English People To
LONDON, Aug. 11.-(OP)-In a
bitter diatribe against Fascism and
Communism delivered at a Pilgrims
banquet, Dr. Nicholas Murray Butler,
president of Columbia University,
urged the English-speaking peoples
of the worldsto unite in a fight against
governments which rule by compul-
Dr. Butler asserted that govern-
ments the world over should be sub-
jected to public opinion and not public
opinion subjected to the governments.
"The English-speaking peoples have
never had so great a responsibility
resting upon them as at this moment,"
he continued. "Those principles of
social order and of government which
they had supposed were slowly con-
quering the world and would ever1%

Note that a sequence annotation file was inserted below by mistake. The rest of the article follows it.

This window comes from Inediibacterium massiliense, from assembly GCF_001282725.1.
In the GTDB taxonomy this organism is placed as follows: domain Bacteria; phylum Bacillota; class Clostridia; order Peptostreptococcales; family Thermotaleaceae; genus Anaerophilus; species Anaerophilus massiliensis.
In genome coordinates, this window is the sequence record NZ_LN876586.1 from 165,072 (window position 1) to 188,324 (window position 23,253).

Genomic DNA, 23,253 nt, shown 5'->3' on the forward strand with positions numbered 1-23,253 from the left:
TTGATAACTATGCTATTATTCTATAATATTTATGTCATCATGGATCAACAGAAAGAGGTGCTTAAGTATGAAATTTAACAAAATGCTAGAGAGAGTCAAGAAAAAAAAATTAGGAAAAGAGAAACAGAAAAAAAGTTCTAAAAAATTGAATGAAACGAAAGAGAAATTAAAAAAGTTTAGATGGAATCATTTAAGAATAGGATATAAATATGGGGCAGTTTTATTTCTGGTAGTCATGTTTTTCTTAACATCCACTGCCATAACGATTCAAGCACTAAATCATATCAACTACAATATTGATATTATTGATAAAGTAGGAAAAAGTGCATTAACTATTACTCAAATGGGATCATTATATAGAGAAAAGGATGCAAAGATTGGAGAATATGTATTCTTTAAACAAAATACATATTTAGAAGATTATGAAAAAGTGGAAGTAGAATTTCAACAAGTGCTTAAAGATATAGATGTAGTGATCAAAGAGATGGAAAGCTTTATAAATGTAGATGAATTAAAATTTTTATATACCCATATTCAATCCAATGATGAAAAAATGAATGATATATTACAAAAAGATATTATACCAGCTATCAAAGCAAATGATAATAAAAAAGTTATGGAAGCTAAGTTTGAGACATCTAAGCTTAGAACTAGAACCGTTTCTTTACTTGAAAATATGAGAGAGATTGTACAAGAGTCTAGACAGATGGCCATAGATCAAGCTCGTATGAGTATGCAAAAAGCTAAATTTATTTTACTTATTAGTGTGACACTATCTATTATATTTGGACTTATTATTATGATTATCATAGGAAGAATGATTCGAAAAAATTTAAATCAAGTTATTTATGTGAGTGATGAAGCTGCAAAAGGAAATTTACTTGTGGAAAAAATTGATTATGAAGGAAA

tually conquer the world are now al-
most everywhere held in check.
In such a situation it is impera-
tive that the English-speaking world
should exert to the utmost its capa-
city for self-understanding, self-con-
trol and self-improvement. It should
demonstrate by action that liberty as.
civilization's cornerstone is not really
weakened or destroyed but must be
strengthened from year to year and
from generation to generation in
order to bear its great burden."
led that timely aid of the mili-
the civil authorities might
:complished all that military
Monetary Ratio Still Far
From One-to-Three Or-
der Of Last Congress
WASHINGTON, Aug. 11. - (A) -
A decision to issue currency to the
full extent permitted by the law
against certain silver in the Treasury
prompted speculation today whether
a similar policy would be applied to
future purchases-which might pump
more than a billion dollars of new
money into circulation.
The Treasury's surprise announce-